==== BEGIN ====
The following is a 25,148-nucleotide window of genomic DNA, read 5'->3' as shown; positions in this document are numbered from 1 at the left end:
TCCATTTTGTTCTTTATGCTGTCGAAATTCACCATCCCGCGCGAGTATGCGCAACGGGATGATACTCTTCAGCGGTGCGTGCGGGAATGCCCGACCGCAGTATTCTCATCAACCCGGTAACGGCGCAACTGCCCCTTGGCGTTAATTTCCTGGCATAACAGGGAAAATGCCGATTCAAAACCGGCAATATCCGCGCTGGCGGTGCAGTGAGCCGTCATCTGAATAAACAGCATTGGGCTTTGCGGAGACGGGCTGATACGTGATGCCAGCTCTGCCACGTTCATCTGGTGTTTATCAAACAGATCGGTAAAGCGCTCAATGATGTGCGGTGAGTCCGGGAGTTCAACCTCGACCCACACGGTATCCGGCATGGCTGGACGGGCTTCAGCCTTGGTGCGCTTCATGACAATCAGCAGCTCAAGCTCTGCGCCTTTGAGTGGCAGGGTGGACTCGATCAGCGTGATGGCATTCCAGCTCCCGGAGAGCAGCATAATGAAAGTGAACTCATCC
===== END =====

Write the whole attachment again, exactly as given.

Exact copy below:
The following is a 25,148-nucleotide window of genomic DNA, read 5'->3' as shown; positions in this document are numbered from 1 at the left end:
TCCATTTTGTTCTTTATGCTGTCGAAATTCACCATCCCGCGCGAGTATGCGCAACGGGATGATACTCTTCAGCGGTGCGTGCGGGAATGCCCGACCGCAGTATTCTCATCAACCCGGTAACGGCGCAACTGCCCCTTGGCGTTAATTTCCTGGCATAACAGGGAAAATGCCGATTCAAAACCGGCAATATCCGCGCTGGCGGTGCAGTGAGCCGTCATCTGAATAAACAGCATTGGGCTTTGCGGAGACGGGCTGATACGTGATGCCAGCTCTGCCACGTTCATCTGGTGTTTATCAAACAGATCGGTAAAGCGCTCAATGATGTGCGGTGAGTCCGGGAGTTCAACCTCGACCCACACGGTATCCGGCATGGCTGGACGGGCTTCAGCCTTGGTGCGCTTCATGACAATCAGCAGCTCAAGCTCTGCGCCTTTGAGTGGCAGGGTGGACTCGATCAGCGTGATGGCATTCCAGCTCCCGGAGAGCAGCATAATGAAAGTGAACTCATCC